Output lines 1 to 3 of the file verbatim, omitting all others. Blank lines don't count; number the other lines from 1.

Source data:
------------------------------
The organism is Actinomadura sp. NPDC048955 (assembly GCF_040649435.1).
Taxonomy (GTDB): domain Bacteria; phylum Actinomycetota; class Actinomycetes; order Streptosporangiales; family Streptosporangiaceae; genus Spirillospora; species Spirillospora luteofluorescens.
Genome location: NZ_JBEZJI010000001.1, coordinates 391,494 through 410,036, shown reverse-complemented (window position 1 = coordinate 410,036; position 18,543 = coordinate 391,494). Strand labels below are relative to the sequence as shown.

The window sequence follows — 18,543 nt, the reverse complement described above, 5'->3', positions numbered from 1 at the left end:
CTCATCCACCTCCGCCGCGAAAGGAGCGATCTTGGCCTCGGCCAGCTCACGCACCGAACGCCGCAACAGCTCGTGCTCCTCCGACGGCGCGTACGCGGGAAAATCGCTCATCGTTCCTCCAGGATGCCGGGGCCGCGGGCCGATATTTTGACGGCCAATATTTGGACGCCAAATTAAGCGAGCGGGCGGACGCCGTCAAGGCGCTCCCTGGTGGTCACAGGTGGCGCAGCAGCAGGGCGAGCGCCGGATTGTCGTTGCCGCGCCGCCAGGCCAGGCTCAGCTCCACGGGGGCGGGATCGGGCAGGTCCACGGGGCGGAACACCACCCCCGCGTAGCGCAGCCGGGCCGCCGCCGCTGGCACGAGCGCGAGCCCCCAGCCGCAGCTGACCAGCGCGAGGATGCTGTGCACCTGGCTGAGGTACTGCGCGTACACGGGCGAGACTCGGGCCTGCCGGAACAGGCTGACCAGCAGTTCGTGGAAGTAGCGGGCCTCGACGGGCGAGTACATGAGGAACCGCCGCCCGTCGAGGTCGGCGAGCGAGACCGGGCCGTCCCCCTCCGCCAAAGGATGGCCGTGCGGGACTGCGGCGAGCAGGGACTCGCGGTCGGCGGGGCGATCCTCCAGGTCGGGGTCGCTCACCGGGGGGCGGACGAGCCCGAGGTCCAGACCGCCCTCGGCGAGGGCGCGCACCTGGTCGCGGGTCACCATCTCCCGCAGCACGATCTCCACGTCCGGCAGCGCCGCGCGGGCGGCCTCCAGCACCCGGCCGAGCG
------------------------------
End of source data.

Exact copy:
The organism is Actinomadura sp. NPDC048955 (assembly GCF_040649435.1).
Taxonomy (GTDB): domain Bacteria; phylum Actinomycetota; class Actinomycetes; order Streptosporangiales; family Streptosporangiaceae; genus Spirillospora; species Spirillospora luteofluorescens.
Genome location: NZ_JBEZJI010000001.1, coordinates 391,494 through 410,036, shown reverse-complemented (window position 1 = coordinate 410,036; position 18,543 = coordinate 391,494). Strand labels below are relative to the sequence as shown.